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    Is it true that you can give an unlimited number of cash gifts up to £250 in value, without having to pay tax on them? So if I wanted to gift someone £10,000, then could I make forty gifts of £250 each? How about the receiver, would he/she have to pay tax on the income of these £250 gifts?
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    Do you mean to avoid inheritance tax? If not, there is no limit and you can gift and amount of cash without incurring or needing to declare tax.
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    Gifts do not count as 'income' for tax purposes but where is the money coming from? If large sums were being deposited into someone's account out of normal from the usual account activity (regardless of how the large sum is split up into smaller transactions) then it's going to trigger some interest. HMRC, were they to investigate it, would want to know where the money had come from and whether tax had been paid on it For instance, you cannot dispose of 'cash-in-hand' via this method as it would essentially be laundering cash.

    To be honest with you, anyone who posts that they'd like to 'gift' £10000 to someone in small transactions sounds dodgy as hell.
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    (Original post by Rian1988)
    Do you mean to avoid inheritance tax? If not, there is no limit and you can gift and amount of cash without incurring or needing to declare tax.
    Thank you for your reply!

    No, to avoid income tax. For example, if A gifted B £10k, would B be required to pay HMRC income tax on that?

    (Original post by Reality Check)
    Gifts do not count as 'income' for tax purposes but where is the money coming from? If large sums were being deposited into someone's account out of normal from the usual account activity (regardless of how the large sum is split up into smaller transactions) then it's going to trigger some interest. HMRC, were they to investigate it, would want to know where the money had come from and whether tax had been paid on it For instance, you cannot dispose of 'cash-in-hand' via this method as it would essentially be laundering cash.

    To be honest with you, anyone who posts that they'd like to 'gift' £10000 to someone in small transactions sounds dodgy as hell.
    Thanks for your reply!

    The full tax has been paid on the money, please look at the analogy above.
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    (Original post by londoncricket)
    Thank you for your reply!

    No, to avoid income tax. For example, if A gifted B £10k, would B be required to pay HMRC income tax on that?



    Thanks for your reply!

    The full tax has been paid on the money, please look at the analogy above.
    If the tax has been paid on the source of the money, then a personal gift of money would not attract any taxes in the circumstances you describe either for the recipient or the donor.
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    What is the situation? Who is giving who £10,000 and for what purpose?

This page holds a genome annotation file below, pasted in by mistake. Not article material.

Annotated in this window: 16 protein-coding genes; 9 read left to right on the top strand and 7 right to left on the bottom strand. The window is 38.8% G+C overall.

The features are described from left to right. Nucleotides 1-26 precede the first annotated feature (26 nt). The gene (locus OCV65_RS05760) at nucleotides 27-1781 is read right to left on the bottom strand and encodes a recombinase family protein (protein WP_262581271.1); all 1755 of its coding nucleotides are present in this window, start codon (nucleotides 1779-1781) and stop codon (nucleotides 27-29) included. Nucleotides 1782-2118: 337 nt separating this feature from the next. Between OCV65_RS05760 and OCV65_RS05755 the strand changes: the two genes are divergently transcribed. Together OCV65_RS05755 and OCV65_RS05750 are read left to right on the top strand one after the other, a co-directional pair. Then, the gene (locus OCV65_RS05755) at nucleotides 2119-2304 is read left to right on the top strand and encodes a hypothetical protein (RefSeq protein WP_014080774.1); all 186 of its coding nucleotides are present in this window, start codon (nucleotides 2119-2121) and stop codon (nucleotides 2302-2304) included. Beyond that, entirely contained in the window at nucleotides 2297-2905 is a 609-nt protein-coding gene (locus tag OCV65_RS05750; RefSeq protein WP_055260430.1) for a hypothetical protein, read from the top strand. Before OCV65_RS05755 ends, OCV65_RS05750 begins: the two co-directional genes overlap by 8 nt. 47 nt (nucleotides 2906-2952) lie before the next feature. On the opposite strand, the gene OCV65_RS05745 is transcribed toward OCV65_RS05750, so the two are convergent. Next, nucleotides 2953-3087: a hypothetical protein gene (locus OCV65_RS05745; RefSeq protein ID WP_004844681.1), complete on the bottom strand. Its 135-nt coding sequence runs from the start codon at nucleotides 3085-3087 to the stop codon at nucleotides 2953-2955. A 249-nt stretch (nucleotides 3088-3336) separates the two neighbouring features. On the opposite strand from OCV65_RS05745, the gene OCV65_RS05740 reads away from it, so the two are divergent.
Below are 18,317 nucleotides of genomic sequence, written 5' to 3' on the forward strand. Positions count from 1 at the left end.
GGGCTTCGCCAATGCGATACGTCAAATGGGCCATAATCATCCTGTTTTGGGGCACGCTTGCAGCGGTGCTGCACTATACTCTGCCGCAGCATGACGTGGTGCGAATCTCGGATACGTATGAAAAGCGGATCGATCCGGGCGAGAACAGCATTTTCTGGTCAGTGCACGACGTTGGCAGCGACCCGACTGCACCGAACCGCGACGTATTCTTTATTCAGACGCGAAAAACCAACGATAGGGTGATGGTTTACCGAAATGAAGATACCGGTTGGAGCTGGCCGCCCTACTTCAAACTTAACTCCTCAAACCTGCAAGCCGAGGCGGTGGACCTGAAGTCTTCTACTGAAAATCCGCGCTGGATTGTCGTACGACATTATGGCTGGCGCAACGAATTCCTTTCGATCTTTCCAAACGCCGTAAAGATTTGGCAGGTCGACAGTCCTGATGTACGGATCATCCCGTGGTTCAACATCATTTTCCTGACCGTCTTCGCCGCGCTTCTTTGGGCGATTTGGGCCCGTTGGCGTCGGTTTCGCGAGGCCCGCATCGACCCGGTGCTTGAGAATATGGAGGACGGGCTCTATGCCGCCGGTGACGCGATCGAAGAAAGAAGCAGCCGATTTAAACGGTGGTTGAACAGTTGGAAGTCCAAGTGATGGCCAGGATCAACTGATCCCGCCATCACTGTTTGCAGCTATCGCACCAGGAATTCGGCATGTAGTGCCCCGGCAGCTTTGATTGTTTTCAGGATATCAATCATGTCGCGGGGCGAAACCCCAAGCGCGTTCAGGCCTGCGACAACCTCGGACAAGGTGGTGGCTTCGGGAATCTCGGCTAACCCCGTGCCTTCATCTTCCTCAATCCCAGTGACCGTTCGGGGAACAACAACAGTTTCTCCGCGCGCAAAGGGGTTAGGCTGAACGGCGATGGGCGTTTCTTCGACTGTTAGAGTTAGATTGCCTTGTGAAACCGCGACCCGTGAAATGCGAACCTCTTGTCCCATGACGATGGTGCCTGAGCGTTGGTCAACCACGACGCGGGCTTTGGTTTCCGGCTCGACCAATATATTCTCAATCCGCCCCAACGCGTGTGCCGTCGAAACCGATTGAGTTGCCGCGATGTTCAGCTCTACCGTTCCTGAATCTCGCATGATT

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    The £250 limit is for avoidance of inheritance tax.

    There is no limit for other tax avoidances. Parents regularly gift £0,000s to their children for house deposits etc.
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    (Original post by Reue)
    The £250 limit is for avoidance of inheritance tax.

    There is no limit for other tax avoidances. Parents regularly gift £0,000s to their children for house deposits etc.

    Are you saying that parents can give thousands of pounds for a house deposit and not pay any tax?
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    (Original post by Simonthegreat)
    Are you saying that parents can give thousands of pounds for a house deposit and not pay any tax?
    Correct
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    (Original post by Reue)
    Correct
    I didn't think that was possible. It is subject to inheritance tax if the gift is made and the 7 year rule. Is that not correct?
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    (Original post by Simonthegreat)
    I didn't think that was possible. It is subject to inheritance tax if the gift is made and the 7 year rule. Is that not correct?
    I specifically said this was not accounting for inheritance tax
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    (Original post by Reality Check)
    Gifts do not count as 'income' for tax purposes but where is the money coming from? If large sums were being deposited into someone's account out of normal from the usual account activity (regardless of how the large sum is split up into smaller transactions) then it's going to trigger some interest. HMRC, were they to investigate it, would want to know where the money had come from and whether tax had been paid on it For instance, you cannot dispose of 'cash-in-hand' via this method as it would essentially be laundering cash.

    To be honest with you, anyone who posts that they'd like to 'gift' £10000 to someone in small transactions sounds dodgy as hell.
    I agree
 
 
 
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